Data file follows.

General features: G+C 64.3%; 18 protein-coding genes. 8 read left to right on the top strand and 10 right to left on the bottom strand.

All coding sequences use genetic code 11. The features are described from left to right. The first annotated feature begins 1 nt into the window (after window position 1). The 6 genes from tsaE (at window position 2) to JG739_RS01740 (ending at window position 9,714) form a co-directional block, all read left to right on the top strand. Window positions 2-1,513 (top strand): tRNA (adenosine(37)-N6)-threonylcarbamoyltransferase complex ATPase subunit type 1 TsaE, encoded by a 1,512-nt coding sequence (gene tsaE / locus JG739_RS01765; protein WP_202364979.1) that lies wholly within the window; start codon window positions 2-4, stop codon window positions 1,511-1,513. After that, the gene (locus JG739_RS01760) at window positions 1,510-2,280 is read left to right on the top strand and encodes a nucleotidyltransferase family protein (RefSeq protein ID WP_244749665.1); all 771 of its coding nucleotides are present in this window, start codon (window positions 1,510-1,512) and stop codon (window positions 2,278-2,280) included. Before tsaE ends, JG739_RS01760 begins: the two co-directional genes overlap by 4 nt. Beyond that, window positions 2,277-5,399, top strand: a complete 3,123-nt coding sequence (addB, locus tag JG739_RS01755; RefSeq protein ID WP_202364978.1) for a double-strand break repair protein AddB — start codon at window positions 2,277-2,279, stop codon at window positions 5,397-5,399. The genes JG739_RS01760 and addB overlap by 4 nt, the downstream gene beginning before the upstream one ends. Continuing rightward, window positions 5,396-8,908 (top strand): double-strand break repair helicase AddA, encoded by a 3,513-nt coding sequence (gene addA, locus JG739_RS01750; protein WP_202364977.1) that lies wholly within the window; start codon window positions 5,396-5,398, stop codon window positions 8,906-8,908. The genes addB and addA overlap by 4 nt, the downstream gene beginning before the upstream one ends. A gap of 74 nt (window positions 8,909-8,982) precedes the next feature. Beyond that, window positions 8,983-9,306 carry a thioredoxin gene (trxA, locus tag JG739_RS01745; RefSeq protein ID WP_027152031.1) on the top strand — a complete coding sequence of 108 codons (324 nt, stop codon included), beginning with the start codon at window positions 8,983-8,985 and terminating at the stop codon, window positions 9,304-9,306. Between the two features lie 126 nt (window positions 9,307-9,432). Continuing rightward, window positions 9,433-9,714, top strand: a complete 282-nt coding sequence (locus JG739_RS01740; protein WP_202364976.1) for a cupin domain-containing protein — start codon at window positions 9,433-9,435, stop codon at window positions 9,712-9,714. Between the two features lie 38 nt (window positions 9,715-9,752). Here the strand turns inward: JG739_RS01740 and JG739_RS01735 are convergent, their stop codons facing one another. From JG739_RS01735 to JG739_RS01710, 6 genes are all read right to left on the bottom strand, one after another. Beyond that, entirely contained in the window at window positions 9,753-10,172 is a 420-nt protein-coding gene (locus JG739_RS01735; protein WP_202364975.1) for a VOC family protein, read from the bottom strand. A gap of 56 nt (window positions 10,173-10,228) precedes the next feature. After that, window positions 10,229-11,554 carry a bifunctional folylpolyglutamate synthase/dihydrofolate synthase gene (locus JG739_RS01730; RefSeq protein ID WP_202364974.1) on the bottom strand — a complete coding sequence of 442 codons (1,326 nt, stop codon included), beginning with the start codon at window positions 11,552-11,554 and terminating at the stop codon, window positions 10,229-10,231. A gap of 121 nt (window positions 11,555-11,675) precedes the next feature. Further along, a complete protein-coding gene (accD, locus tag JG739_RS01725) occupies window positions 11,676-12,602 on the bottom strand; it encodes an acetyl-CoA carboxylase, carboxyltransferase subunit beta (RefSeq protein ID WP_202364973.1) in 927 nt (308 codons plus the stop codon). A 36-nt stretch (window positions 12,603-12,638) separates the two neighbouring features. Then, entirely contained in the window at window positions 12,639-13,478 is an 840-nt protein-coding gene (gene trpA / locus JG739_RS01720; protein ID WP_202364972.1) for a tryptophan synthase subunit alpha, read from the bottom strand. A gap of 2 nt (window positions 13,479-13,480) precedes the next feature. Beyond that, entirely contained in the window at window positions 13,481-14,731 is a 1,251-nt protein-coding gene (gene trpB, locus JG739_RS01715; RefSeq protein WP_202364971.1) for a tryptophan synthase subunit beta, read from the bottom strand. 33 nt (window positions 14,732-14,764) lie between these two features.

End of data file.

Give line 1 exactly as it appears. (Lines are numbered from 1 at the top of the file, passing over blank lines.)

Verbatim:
General features: G+C 64.3%; 18 protein-coding genes. 8 read left to right on the top strand and 10 right to left on the bottom strand.